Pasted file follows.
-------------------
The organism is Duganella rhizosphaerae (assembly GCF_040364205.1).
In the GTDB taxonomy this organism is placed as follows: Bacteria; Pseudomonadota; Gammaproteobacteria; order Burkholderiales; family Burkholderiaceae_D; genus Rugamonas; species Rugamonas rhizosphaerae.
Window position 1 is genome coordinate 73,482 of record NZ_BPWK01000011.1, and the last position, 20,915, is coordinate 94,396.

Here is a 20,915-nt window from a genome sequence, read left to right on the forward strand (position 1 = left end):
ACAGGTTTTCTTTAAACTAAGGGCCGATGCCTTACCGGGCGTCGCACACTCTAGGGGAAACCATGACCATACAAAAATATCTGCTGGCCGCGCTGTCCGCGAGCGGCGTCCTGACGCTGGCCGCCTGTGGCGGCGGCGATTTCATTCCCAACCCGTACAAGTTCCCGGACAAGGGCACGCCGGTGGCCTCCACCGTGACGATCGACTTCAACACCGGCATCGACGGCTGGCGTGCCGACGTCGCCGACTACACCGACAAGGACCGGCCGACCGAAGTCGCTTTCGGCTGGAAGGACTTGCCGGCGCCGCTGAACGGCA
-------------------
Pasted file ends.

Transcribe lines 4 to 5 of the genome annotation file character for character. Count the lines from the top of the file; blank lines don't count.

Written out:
Here is a 20,915-nt window from a genome sequence, read left to right on the forward strand (position 1 = left end):
ACAGGTTTTCTTTAAACTAAGGGCCGATGCCTTACCGGGCGTCGCACACTCTAGGGGAAACCATGACCATACAAAAATATCTGCTGGCCGCGCTGTCCGCGAGCGGCGTCCTGACGCTGGCCGCCTGTGGCGGCGGCGATTTCATTCCCAACCCGTACAAGTTCCCGGACAAGGGCACGCCGGTGGCCTCCACCGTGACGATCGACTTCAACACCGGCATCGACGGCTGGCGTGCCGACGTCGCCGACTACACCGACAAGGACCGGCCGACCGAAGTCGCTTTCGGCTGGAAGGACTTGCCGGCGCCGCTGAACGGCA